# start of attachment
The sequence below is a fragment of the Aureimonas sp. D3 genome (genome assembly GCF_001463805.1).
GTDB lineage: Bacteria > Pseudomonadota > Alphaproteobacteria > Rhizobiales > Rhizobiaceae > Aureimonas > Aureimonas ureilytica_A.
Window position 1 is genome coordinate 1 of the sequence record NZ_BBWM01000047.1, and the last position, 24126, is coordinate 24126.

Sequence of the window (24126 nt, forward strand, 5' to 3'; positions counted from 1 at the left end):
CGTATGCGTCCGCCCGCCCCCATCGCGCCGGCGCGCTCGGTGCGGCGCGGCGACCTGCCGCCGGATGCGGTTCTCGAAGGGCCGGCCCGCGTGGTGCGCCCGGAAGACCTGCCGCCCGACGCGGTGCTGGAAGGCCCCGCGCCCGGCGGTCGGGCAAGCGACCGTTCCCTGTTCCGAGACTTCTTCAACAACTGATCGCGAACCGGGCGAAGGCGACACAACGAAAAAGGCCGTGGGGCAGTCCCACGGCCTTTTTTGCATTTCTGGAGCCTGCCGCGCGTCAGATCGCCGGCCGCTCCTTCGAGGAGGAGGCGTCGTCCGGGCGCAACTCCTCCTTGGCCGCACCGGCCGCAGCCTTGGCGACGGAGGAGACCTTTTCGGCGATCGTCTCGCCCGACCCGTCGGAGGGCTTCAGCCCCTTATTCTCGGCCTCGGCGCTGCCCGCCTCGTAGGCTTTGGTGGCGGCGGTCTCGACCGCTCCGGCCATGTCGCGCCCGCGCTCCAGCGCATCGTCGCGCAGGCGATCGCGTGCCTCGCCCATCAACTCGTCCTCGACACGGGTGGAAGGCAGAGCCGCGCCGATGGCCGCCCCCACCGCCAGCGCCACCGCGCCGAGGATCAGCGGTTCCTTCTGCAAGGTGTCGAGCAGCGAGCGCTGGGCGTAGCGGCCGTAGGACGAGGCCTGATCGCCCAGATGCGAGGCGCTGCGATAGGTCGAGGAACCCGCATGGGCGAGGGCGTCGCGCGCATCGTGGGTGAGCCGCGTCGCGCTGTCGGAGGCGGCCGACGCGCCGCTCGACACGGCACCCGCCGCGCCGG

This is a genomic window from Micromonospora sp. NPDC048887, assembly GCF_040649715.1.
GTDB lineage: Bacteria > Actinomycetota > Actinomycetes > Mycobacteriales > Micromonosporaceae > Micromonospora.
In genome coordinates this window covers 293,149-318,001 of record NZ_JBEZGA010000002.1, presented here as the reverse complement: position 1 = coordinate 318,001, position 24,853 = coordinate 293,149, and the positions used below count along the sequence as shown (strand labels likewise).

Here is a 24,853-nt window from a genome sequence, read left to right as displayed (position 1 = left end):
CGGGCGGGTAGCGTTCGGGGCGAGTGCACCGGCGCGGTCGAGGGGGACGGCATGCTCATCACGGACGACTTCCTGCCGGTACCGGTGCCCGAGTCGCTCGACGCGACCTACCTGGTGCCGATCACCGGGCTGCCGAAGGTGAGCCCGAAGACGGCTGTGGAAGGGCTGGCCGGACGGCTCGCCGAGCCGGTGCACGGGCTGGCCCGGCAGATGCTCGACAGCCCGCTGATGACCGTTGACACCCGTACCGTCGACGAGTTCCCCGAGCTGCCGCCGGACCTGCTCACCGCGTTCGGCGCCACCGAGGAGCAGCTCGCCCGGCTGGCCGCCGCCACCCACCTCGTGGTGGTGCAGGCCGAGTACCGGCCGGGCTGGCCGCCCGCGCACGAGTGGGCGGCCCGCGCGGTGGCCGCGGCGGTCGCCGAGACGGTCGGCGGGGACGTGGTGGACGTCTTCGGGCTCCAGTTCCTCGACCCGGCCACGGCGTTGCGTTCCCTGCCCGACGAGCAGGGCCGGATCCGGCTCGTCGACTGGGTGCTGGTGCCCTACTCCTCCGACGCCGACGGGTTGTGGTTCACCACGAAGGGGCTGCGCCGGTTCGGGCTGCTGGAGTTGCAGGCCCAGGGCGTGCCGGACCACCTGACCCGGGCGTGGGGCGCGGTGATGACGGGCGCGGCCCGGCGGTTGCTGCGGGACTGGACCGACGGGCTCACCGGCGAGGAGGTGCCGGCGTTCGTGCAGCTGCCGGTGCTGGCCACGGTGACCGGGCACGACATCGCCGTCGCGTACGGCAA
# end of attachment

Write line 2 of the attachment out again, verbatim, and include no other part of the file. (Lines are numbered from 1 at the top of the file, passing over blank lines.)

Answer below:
GTDB lineage: Bacteria > Pseudomonadota > Alphaproteobacteria > Rhizobiales > Rhizobiaceae > Aureimonas > Aureimonas ureilytica_A.